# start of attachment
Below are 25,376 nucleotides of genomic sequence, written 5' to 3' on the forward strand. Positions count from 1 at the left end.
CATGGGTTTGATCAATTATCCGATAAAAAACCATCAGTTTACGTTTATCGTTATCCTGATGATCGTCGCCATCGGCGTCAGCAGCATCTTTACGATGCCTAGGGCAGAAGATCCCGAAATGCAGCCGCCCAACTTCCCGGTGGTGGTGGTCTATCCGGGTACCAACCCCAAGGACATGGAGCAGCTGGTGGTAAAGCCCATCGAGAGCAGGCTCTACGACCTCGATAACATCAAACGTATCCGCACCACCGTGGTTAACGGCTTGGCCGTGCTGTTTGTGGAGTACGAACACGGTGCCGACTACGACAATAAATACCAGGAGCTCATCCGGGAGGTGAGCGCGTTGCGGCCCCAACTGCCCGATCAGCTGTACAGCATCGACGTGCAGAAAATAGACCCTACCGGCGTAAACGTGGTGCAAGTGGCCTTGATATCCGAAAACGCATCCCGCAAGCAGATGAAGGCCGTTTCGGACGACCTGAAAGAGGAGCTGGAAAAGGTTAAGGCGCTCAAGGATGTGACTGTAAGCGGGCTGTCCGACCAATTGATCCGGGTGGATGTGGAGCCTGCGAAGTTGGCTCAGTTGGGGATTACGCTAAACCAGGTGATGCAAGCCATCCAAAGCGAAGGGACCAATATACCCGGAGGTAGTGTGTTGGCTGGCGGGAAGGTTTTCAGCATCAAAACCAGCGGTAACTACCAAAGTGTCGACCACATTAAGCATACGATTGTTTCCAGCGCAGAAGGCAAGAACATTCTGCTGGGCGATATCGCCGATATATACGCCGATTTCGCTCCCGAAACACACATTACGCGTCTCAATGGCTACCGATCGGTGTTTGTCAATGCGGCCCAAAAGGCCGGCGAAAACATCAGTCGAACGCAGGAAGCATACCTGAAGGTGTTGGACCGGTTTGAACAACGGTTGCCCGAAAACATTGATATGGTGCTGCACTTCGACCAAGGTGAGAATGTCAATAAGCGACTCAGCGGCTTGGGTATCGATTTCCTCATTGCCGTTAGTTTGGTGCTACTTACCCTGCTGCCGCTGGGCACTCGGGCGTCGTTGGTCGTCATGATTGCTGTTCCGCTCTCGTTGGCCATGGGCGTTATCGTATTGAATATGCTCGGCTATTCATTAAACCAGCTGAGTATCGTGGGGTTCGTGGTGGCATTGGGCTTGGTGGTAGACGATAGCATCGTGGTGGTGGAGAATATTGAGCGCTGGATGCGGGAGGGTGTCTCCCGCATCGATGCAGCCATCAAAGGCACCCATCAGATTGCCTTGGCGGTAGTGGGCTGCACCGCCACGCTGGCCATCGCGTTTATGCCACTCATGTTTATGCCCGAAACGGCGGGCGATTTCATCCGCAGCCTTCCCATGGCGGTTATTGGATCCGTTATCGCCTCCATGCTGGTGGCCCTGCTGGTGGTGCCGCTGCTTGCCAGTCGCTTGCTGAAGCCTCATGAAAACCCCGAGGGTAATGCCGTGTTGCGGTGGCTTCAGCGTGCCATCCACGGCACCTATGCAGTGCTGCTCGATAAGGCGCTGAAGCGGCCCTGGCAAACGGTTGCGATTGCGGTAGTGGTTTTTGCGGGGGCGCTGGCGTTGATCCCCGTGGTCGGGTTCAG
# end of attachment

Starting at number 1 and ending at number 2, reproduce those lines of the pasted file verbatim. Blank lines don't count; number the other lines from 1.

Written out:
Below are 25,376 nucleotides of genomic sequence, written 5' to 3' on the forward strand. Positions count from 1 at the left end.
CATGGGTTTGATCAATTATCCGATAAAAAACCATCAGTTTACGTTTATCGTTATCCTGATGATCGTCGCCATCGGCGTCAGCAGCATCTTTACGATGCCTAGGGCAGAAGATCCCGAAATGCAGCCGCCCAACTTCCCGGTGGTGGTGGTCTATCCGGGTACCAACCCCAAGGACATGGAGCAGCTGGTGGTAAAGCCCATCGAGAGCAGGCTCTACGACCTCGATAACATCAAACGTATCCGCACCACCGTGGTTAACGGCTTGGCCGTGCTGTTTGTGGAGTACGAACACGGTGCCGACTACGACAATAAATACCAGGAGCTCATCCGGGAGGTGAGCGCGTTGCGGCCCCAACTGCCCGATCAGCTGTACAGCATCGACGTGCAGAAAATAGACCCTACCGGCGTAAACGTGGTGCAAGTGGCCTTGATATCCGAAAACGCATCCCGCAAGCAGATGAAGGCCGTTTCGGACGACCTGAAAGAGGAGCTGGAAAAGGTTAAGGCGCTCAAGGATGTGACTGTAAGCGGGCTGTCCGACCAATTGATCCGGGTGGATGTGGAGCCTGCGAAGTTGGCTCAGTTGGGGATTACGCTAAACCAGGTGATGCAAGCCATCCAAAGCGAAGGGACCAATATACCCGGAGGTAGTGTGTTGGCTGGCGGGAAGGTTTTCAGCATCAAAACCAGCGGTAACTACCAAAGTGTCGACCACATTAAGCATACGATTGTTTCCAGCGCAGAAGGCAAGAACATTCTGCTGGGCGATATCGCCGATATATACGCCGATTTCGCTCCCGAAACACACATTACGCGTCTCAATGGCTACCGATCGGTGTTTGTCAATGCGGCCCAAAAGGCCGGCGAAAACATCAGTCGAACGCAGGAAGCATACCTGAAGGTGTTGGACCGGTTTGAACAACGGTTGCCCGAAAACATTGATATGGTGCTGCACTTCGACCAAGGTGAGAATGTCAATAAGCGACTCAGCGGCTTGGGTATCGATTTCCTCATTGCCGTTAGTTTGGTGCTACTTACCCTGCTGCCGCTGGGCACTCGGGCGTCGTTGGTCGTCATGATTGCTGTTCCGCTCTCGTTGGCCATGGGCGTTATCGTATTGAATATGCTCGGCTATTCATTAAACCAGCTGAGTATCGTGGGGTTCGTGGTGGCATTGGGCTTGGTGGTAGACGATAGCATCGTGGTGGTGGAGAATATTGAGCGCTGGATGCGGGAGGGTGTCTCCCGCATCGATGCAGCCATCAAAGGCACCCATCAGATTGCCTTGGCGGTAGTGGGCTGCACCGCCACGCTGGCCATCGCGTTTATGCCACTCATGTTTATGCCCGAAACGGCGGGCGATTTCATCCGCAGCCTTCCCATGGCGGTTATTGGATCCGTTATCGCCTCCATGCTGGTGGCCCTGCTGGTGGTGCCGCTGCTTGCCAGTCGCTTGCTGAAGCCTCATGAAAACCCCGAGGGTAATGCCGTGTTGCGGTGGCTTCAGCGTGCCATCCACGGCACCTATGCAGTGCTGCTCGATAAGGCGCTGAAGCGGCCCTGGCAAACGGTTGCGATTGCGGTAGTGGTTTTTGCGGGGGCGCTGGCGTTGATCCCCGTGGTCGGGTTCAG